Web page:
The days stretched lethargically and after innumerable diaper changes and baby formula formulating, it was clear that I needed a well-deserved break. My sister agreed wholeheartedly and thus assigned dishwashing duty to me as a way to “let off some steam”. It wasn’t what I had in mind, I actually think it’s not what anybody has in mind when they plan on “having a break”, this was some Jedi mind-tricking of the highest order, but I was a guest. So with my headphones moulded onto my face and the water frothed and dishes stacked on either side, I let the music move through me like liquid nitrogen; touching parts of me that were on fire, calming the frantic parts and washing over frayed nerves. I let the mournful lyrics and soulful voices breathe life into my fluid dishwashing action and I allowed heartache and pain to lance through my roaring bloodstream like oxygen as it took and gave life. I allowed my mind to travel to previously suppressed thoughts of unhappiness with my choice in studies, to thoughts of crippling insecurity with regard to my post apocalyptic acne scarred face and to unhinging thoughts of loneliness.
This was as good a time as any to purge, to allow inspiration to take hold of my being, to use my limbs and to allow myself to be a conduit for an entity far greater than myself. I needed to blog something, but without any internet connection I was – metaphorically speaking – shooting blanks. With the dishes done and my resolve firmly set, I took to my internet-less laptop – it’s one of the old ones – and set to type out anything and everything that came to mind that would best express whatever the hell had infected me with the itch to say something. I sat there with the TV buzzing like white-noise in the background, with the lights out and the piercing glare from the laptop screen washing a cool white over me and I let it all out. I allowed my subconscious to bring its emotions and thoughts to the fore and watched in amazement as one page turned into two which turned into ten until I had an entire first chapter down. I saved the humble beginnings of what was then titled “Double Edge” in the early hours of the morning – 3:30 am if i’m not mistaken – and went to bed feeling sated and exorcised enough to enjoy a peaceful night’s sleep.
Weeks jostled on by like a wayward wind and chapters were born, characters were given life and emotions were respected. January arrived all too soon and I was due to pack up, steel myself and double up on some energising prayer for my final year at UCT. Emails were sent back and forth, letters of final notice were received and sent back and residence acceptance letters were finally rejected and returned when all too soon my once filled academic calendar collapsed pathetically with flailing vestiges of my once rousing dream of completing my degree in the same year. All too soon everything changed; I was unemployed, I was a statistic and I was a university dropout. Money may not make the world “go round” but it sure does give you a chance at completing your studies and that was a luxury I couldn’t afford; no matter how smart I was or how hard I’d worked.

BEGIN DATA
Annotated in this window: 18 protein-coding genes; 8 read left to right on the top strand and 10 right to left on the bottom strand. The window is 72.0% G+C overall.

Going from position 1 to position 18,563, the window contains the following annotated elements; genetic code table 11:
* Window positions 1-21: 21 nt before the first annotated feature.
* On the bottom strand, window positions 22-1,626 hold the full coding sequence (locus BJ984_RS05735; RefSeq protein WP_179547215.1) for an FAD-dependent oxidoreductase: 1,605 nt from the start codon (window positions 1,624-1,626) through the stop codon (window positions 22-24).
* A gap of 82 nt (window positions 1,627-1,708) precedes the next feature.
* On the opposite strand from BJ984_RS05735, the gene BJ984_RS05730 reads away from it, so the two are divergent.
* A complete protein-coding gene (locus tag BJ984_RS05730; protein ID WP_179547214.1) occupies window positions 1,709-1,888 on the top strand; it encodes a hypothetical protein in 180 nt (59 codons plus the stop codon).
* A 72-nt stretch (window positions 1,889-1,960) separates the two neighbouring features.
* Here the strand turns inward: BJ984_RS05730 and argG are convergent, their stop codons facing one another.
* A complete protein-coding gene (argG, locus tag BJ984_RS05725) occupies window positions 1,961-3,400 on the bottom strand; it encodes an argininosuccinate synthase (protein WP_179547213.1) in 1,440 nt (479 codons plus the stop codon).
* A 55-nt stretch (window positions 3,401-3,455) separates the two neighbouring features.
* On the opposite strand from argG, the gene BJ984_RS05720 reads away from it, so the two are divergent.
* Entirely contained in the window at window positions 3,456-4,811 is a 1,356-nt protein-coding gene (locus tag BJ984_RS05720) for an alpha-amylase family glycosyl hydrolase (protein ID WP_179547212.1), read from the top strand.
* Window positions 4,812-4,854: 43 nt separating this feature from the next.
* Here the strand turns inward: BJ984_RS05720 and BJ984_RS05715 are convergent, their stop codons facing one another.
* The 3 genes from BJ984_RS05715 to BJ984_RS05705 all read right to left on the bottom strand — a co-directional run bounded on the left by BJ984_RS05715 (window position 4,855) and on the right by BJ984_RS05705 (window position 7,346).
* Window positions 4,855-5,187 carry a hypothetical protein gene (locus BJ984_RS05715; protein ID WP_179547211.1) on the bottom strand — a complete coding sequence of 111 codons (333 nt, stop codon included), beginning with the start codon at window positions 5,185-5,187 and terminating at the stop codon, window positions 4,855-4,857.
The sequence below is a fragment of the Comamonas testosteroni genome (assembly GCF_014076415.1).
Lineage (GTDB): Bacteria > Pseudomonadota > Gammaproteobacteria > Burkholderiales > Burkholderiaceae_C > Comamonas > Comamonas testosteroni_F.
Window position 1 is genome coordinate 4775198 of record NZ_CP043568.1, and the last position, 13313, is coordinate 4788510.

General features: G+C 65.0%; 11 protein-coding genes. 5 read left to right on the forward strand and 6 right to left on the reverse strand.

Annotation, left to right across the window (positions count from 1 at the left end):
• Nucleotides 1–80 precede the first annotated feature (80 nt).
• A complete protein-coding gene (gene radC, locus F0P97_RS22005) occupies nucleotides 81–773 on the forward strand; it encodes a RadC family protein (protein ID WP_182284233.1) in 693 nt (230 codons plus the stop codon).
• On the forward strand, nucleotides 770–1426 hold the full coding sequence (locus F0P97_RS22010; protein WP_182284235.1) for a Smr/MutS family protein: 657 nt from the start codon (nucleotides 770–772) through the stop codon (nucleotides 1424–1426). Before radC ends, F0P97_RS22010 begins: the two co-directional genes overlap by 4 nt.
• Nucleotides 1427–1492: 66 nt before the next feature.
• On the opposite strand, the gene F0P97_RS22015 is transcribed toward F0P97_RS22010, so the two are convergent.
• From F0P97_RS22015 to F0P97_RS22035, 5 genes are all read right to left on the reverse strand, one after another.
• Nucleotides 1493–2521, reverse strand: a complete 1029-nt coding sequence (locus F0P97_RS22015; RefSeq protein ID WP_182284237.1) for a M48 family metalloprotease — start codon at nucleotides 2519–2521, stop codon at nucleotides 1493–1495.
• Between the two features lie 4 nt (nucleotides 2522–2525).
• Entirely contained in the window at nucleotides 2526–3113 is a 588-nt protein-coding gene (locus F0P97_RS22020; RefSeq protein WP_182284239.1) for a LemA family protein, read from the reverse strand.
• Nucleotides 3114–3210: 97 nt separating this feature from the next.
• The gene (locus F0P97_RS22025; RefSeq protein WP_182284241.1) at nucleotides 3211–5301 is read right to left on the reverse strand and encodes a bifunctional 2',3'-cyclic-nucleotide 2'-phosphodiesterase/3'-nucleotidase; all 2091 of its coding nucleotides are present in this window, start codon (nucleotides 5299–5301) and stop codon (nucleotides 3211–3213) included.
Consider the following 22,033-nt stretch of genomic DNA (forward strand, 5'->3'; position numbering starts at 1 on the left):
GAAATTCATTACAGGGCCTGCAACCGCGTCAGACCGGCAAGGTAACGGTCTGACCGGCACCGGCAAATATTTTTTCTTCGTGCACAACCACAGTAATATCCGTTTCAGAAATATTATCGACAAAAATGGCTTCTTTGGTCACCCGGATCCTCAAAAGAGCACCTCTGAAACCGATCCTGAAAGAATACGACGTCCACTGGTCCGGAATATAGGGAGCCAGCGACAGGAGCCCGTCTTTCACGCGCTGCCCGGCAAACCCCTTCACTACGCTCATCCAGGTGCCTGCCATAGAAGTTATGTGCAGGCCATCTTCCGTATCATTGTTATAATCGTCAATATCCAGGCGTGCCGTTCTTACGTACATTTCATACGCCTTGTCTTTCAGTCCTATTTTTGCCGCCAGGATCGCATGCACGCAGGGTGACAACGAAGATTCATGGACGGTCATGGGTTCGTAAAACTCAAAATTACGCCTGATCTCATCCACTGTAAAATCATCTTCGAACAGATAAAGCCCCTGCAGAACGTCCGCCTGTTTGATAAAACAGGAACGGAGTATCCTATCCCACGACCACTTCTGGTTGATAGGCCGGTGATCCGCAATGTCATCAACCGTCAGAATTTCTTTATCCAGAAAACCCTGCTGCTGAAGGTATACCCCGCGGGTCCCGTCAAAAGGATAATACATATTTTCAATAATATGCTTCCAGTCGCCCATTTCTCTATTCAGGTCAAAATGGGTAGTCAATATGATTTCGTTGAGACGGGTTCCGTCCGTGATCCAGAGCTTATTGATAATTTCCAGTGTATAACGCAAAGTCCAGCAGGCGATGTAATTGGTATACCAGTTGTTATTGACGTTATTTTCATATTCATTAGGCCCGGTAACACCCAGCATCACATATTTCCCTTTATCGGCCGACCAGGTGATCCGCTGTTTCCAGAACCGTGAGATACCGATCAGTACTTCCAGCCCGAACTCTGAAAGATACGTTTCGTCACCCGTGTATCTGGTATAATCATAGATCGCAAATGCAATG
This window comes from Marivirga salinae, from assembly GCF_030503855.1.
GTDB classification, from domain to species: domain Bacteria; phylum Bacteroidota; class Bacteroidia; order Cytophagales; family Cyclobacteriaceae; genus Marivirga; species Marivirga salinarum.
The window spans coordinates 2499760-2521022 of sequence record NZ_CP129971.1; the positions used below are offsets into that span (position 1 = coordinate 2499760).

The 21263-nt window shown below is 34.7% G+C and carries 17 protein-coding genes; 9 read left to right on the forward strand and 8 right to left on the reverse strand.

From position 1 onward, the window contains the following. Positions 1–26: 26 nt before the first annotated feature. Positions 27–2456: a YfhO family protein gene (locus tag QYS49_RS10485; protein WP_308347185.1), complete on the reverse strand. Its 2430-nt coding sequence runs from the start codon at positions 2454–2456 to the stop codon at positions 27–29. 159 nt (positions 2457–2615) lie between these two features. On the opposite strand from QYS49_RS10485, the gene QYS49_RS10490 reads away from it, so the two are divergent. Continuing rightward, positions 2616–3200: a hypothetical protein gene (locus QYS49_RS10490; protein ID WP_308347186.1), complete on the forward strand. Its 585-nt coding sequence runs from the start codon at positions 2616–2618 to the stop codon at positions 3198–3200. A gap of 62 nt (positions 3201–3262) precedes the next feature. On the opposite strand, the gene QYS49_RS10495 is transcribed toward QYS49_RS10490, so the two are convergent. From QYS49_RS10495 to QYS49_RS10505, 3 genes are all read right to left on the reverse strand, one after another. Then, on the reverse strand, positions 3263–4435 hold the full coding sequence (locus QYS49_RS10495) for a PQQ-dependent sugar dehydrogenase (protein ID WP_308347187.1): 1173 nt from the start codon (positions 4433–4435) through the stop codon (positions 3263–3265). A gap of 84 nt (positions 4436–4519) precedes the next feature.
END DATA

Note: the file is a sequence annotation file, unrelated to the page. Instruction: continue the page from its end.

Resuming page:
After having kept up journaling all throughout my third year, I took to my trusted and nonjudgmental little black book with everything. It was then that I took my writing seriously; feverishly polishing up plots and subplots, adding dimensions to characters and sub-characters and investing time, emotion and energy into my writing. I chose to escape; to ignore the ‘what’s next’ questions, to look past the pitiful stares and to immerse myself in someone else’s reality. I chose to write someone else’s happy ending and share in someone else’s joy and accomplishments. With what’s now titled “Animal Kingdom” completed I took to my laptop once again and created an entirely new world; one inhabited by sassy teenagers and forthcoming, racist housekeepers. I again submerged my emotions and energies into someone else’s life, someone else’s dreams and an alternate reality, never allowing my own bleak reality to catch up.
Some might say that i’m running, that I’ve always been running and that once I stop to catch my breath my reality would catch up with me. To them I say: if running allows me the joys of engaging with imperfect fictional beings that perfectly play out a plot I created, an alternate reality, where I have all the control, then running’s fine with me.